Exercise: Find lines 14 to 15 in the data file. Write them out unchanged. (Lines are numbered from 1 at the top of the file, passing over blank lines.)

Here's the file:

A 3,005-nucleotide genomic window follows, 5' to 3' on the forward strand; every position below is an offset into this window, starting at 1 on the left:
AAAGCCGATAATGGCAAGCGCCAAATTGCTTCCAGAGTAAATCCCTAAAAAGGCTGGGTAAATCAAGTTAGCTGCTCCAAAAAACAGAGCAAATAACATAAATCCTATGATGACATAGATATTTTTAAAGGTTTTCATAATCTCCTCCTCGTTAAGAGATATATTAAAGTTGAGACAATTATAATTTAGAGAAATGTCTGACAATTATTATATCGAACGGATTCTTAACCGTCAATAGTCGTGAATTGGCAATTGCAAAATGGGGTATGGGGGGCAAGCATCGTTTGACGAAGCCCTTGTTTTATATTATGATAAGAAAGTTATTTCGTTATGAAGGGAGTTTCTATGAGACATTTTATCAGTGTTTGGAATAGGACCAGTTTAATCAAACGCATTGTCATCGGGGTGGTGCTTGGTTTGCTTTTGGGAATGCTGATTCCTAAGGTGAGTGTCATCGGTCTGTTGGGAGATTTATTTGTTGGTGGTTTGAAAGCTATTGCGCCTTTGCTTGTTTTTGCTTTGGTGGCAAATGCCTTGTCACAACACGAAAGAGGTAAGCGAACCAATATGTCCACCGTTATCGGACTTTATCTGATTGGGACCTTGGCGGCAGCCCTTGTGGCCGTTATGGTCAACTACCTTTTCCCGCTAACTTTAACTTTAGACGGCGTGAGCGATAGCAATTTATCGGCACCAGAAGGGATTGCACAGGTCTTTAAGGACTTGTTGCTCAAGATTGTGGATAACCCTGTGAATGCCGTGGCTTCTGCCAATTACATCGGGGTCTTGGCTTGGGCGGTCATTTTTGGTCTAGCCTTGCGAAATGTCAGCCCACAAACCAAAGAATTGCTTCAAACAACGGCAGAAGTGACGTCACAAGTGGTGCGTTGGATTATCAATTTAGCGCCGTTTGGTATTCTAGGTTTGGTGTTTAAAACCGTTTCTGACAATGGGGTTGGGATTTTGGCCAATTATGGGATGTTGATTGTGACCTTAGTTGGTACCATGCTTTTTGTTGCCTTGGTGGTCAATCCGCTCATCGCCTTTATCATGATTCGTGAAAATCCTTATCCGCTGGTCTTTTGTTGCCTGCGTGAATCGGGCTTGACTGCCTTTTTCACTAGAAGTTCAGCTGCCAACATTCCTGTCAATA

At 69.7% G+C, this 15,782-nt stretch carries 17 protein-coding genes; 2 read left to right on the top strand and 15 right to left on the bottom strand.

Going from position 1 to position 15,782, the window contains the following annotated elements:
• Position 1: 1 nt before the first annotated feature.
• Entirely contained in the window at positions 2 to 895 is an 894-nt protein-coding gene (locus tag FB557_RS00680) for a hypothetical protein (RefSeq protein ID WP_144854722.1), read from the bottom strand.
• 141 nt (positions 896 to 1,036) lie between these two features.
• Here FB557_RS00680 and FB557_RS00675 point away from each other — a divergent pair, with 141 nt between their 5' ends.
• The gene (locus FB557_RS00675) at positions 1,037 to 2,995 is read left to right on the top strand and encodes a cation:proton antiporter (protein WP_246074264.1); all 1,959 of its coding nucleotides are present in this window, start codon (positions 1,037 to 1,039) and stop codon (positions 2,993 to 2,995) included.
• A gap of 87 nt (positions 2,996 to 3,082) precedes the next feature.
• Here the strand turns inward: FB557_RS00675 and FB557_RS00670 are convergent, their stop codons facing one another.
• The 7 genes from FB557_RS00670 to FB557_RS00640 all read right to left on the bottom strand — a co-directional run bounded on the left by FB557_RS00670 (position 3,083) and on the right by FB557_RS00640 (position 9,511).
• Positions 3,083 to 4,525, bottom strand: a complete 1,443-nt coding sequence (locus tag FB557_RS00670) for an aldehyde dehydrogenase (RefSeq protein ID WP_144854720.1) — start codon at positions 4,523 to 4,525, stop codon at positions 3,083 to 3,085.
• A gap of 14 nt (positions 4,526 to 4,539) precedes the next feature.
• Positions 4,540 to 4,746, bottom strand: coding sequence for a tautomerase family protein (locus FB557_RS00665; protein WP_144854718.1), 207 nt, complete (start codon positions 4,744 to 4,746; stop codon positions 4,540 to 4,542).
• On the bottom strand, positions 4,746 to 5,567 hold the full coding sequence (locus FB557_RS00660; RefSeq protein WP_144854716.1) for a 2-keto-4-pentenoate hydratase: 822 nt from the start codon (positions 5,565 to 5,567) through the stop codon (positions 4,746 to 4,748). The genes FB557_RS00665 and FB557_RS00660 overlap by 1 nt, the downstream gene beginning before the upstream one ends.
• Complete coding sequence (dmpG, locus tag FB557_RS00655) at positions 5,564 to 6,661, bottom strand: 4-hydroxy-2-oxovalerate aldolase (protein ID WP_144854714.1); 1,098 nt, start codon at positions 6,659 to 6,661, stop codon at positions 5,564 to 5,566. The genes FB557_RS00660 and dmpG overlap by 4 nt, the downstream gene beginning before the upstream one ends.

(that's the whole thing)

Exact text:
• A gap of 14 nt (positions 4,526 to 4,539) precedes the next feature.
• Positions 4,540 to 4,746, bottom strand: coding sequence for a tautomerase family protein (locus FB557_RS00665; protein WP_144854718.1), 207 nt, complete (start codon positions 4,744 to 4,746; stop codon positions 4,540 to 4,542).